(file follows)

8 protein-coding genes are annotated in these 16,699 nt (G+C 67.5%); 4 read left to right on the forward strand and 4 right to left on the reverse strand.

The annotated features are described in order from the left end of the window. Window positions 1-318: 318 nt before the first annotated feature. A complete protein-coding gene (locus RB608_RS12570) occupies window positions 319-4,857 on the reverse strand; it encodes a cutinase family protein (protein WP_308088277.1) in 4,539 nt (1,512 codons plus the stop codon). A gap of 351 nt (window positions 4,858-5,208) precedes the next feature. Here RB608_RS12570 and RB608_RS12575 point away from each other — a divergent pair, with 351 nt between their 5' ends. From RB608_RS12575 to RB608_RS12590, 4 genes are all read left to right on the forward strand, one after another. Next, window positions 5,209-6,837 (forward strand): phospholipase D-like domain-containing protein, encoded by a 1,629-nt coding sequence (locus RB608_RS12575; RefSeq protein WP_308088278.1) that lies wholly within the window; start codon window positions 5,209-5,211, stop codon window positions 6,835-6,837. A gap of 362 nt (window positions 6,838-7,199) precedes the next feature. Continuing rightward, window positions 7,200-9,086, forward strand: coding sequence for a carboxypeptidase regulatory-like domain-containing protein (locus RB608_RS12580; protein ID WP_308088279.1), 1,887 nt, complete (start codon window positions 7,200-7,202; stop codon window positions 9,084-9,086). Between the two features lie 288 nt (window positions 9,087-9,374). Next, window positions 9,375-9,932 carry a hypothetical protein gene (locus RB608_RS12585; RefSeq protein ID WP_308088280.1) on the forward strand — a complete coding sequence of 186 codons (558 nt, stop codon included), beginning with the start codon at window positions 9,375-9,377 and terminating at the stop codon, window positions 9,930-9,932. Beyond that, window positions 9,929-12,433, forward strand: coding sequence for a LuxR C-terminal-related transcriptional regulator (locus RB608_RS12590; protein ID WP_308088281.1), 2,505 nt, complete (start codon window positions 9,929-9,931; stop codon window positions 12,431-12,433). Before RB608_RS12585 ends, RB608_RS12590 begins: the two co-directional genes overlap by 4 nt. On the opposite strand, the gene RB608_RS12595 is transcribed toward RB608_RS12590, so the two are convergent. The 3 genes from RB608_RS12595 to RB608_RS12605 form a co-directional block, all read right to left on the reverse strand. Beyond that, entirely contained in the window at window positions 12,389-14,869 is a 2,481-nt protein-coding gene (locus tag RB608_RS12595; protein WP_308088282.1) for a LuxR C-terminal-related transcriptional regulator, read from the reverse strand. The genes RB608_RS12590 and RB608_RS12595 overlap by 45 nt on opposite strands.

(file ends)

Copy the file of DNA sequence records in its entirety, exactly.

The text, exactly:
8 protein-coding genes are annotated in these 16,699 nt (G+C 67.5%); 4 read left to right on the forward strand and 4 right to left on the reverse strand.

The annotated features are described in order from the left end of the window. Window positions 1-318: 318 nt before the first annotated feature. A complete protein-coding gene (locus RB608_RS12570) occupies window positions 319-4,857 on the reverse strand; it encodes a cutinase family protein (protein WP_308088277.1) in 4,539 nt (1,512 codons plus the stop codon). A gap of 351 nt (window positions 4,858-5,208) precedes the next feature. Here RB608_RS12570 and RB608_RS12575 point away from each other — a divergent pair, with 351 nt between their 5' ends. From RB608_RS12575 to RB608_RS12590, 4 genes are all read left to right on the forward strand, one after another. Next, window positions 5,209-6,837 (forward strand): phospholipase D-like domain-containing protein, encoded by a 1,629-nt coding sequence (locus RB608_RS12575; RefSeq protein WP_308088278.1) that lies wholly within the window; start codon window positions 5,209-5,211, stop codon window positions 6,835-6,837. A gap of 362 nt (window positions 6,838-7,199) precedes the next feature. Continuing rightward, window positions 7,200-9,086, forward strand: coding sequence for a carboxypeptidase regulatory-like domain-containing protein (locus RB608_RS12580; protein ID WP_308088279.1), 1,887 nt, complete (start codon window positions 7,200-7,202; stop codon window positions 9,084-9,086). Between the two features lie 288 nt (window positions 9,087-9,374). Next, window positions 9,375-9,932 carry a hypothetical protein gene (locus RB608_RS12585; RefSeq protein ID WP_308088280.1) on the forward strand — a complete coding sequence of 186 codons (558 nt, stop codon included), beginning with the start codon at window positions 9,375-9,377 and terminating at the stop codon, window positions 9,930-9,932. Beyond that, window positions 9,929-12,433, forward strand: coding sequence for a LuxR C-terminal-related transcriptional regulator (locus RB608_RS12590; protein ID WP_308088281.1), 2,505 nt, complete (start codon window positions 9,929-9,931; stop codon window positions 12,431-12,433). Before RB608_RS12585 ends, RB608_RS12590 begins: the two co-directional genes overlap by 4 nt. On the opposite strand, the gene RB608_RS12595 is transcribed toward RB608_RS12590, so the two are convergent. The 3 genes from RB608_RS12595 to RB608_RS12605 form a co-directional block, all read right to left on the reverse strand. Beyond that, entirely contained in the window at window positions 12,389-14,869 is a 2,481-nt protein-coding gene (locus tag RB608_RS12595; protein WP_308088282.1) for a LuxR C-terminal-related transcriptional regulator, read from the reverse strand. The genes RB608_RS12590 and RB608_RS12595 overlap by 45 nt on opposite strands.